Arbitration of Sexual Harassment or Sexual Assault Cases May Be A Thing of the Past

  • Home
  • |
  • News
  • |
  • Arbitration of Sexual Harassment or Sexual Assault Cases May Be A Thing of the Past

Last week, the United States Senate passed H.R. 4445, titled “Ending Forced Arbitration of Sexual Assault and Sexual Harassment Act of 2021.”  The bill, which President Biden is expected to sign into law, will make pre-dispute arbitration agreements between employers and their employees unenforceable when it comes to sexual harassment or sexual assault disputes. In lay terms, this means that employers in the United States will no longer be able to compel employees to arbitrate sexual harassment (or sexual assault) disputes even though those employees may have signed an arbitration agreement on their date of hire. Instead, those disputes will be heard in federal, state, or tribal court.

H.R. 4445 also applies to sexual harassment or sexual assault cases that might be brought against an employer on a class action basis. The bill, however, will not have a retroactive effect but will apply only to sexual harassment or sexual assault claims that arise after the bill’s enactment.

The bill has received bipartisan support, with supporters such as Sen. Richard Durbin (D-IL) saying that “arbitration clauses not only deny survivors their right to a day in court, they also conceal their allegations from public view.”

California readers may be wondering how H.R. 4445 interacts with California’s pre-existing AB 51, which generally bans pre-dispute arbitration agreements in the employment context (AB 51 is not limited to sexual harassment or sexual assault claims). The answer: It depends on AB 51’s ultimate fate. As we’ve mentioned before, California’s employment-arbitration ban is deeply controversial, and we have reason to think that the United States Supreme Court will ultimately overturn that law. If that is the case, H.R. 4445 will govern arbitration agreements in the employment context and ban compulsory arbitration of sexual harassment or sexual assault disputes. If California’s AB 51 law, however, is ultimately affirmed, H.R. 4445 may, at best, have a negligible effect on pre-dispute employment arbitration agreements in California as California’s law is broader in scope than H.R. 4445.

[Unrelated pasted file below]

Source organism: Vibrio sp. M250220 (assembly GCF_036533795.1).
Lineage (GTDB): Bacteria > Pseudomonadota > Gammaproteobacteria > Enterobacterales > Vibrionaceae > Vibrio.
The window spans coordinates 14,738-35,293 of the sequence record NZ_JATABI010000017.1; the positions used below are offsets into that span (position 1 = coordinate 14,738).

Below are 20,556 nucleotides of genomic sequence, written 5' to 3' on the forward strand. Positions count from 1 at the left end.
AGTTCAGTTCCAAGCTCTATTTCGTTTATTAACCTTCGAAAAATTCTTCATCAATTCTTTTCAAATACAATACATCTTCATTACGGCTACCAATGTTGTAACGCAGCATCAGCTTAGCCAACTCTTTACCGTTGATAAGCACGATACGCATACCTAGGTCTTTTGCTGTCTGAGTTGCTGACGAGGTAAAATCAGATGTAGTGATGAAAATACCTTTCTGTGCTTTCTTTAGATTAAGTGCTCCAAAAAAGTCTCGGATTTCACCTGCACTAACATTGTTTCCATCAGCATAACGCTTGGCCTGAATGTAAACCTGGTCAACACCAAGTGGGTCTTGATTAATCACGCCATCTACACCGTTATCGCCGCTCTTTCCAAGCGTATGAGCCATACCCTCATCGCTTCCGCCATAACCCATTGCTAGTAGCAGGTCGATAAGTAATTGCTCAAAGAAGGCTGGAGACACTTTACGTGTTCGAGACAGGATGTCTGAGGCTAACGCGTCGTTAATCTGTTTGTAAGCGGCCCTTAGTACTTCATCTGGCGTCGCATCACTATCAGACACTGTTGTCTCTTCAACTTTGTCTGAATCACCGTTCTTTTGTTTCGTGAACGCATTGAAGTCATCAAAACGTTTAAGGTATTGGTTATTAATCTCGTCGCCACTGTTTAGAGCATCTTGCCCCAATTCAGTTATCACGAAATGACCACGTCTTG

If you need assistance to further understand how this impacts your business, please contact us at info@mnklawyers.com.

This material is provided for informational purposes only. It is not intended to constitute legal advice, nor does it create a client-lawyer relationship between MNK Law and any recipient. Recipients should consult with counsel before taking any actions based on the information contained within this material.

SHARE THIS POST
Share on facebook
Facebook
Share on twitter
Twitter
Share on linkedin
LinkedIn
Share on email
Email
Share on print
Print

Please let us know how we can help.